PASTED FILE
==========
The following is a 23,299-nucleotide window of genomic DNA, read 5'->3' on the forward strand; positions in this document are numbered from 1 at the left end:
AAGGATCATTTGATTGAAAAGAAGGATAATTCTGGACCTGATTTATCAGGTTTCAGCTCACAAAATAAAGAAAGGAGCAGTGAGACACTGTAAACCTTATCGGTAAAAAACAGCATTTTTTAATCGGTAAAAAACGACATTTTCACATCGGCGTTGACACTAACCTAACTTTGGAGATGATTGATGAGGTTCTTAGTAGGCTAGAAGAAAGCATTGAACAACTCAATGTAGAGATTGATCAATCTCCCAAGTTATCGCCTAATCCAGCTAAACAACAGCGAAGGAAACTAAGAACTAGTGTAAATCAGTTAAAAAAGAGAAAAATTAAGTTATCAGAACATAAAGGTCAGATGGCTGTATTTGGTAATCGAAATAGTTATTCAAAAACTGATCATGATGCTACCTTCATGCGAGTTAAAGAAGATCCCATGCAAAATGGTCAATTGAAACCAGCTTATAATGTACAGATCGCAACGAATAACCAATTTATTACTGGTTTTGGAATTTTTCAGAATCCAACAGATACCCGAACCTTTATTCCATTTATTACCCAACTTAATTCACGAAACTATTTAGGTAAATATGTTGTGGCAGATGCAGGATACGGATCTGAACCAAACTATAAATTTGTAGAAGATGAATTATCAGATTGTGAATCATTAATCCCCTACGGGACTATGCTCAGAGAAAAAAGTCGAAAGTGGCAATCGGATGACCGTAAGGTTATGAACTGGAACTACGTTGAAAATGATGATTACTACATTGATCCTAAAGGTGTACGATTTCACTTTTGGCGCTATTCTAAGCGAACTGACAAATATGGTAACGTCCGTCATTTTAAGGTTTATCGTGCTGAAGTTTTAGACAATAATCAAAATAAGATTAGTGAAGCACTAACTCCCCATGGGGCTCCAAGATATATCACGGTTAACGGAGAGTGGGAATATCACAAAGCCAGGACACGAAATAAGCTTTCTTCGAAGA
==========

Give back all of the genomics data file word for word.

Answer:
The following is a 23,299-nucleotide window of genomic DNA, read 5'->3' on the forward strand; positions in this document are numbered from 1 at the left end:
AAGGATCATTTGATTGAAAAGAAGGATAATTCTGGACCTGATTTATCAGGTTTCAGCTCACAAAATAAAGAAAGGAGCAGTGAGACACTGTAAACCTTATCGGTAAAAAACAGCATTTTTTAATCGGTAAAAAACGACATTTTCACATCGGCGTTGACACTAACCTAACTTTGGAGATGATTGATGAGGTTCTTAGTAGGCTAGAAGAAAGCATTGAACAACTCAATGTAGAGATTGATCAATCTCCCAAGTTATCGCCTAATCCAGCTAAACAACAGCGAAGGAAACTAAGAACTAGTGTAAATCAGTTAAAAAAGAGAAAAATTAAGTTATCAGAACATAAAGGTCAGATGGCTGTATTTGGTAATCGAAATAGTTATTCAAAAACTGATCATGATGCTACCTTCATGCGAGTTAAAGAAGATCCCATGCAAAATGGTCAATTGAAACCAGCTTATAATGTACAGATCGCAACGAATAACCAATTTATTACTGGTTTTGGAATTTTTCAGAATCCAACAGATACCCGAACCTTTATTCCATTTATTACCCAACTTAATTCACGAAACTATTTAGGTAAATATGTTGTGGCAGATGCAGGATACGGATCTGAACCAAACTATAAATTTGTAGAAGATGAATTATCAGATTGTGAATCATTAATCCCCTACGGGACTATGCTCAGAGAAAAAAGTCGAAAGTGGCAATCGGATGACCGTAAGGTTATGAACTGGAACTACGTTGAAAATGATGATTACTACATTGATCCTAAAGGTGTACGATTTCACTTTTGGCGCTATTCTAAGCGAACTGACAAATATGGTAACGTCCGTCATTTTAAGGTTTATCGTGCTGAAGTTTTAGACAATAATCAAAATAAGATTAGTGAAGCACTAACTCCCCATGGGGCTCCAAGATATATCACGGTTAACGGAGAGTGGGAATATCACAAAGCCAGGACACGAAATAAGCTTTCTTCGAAGA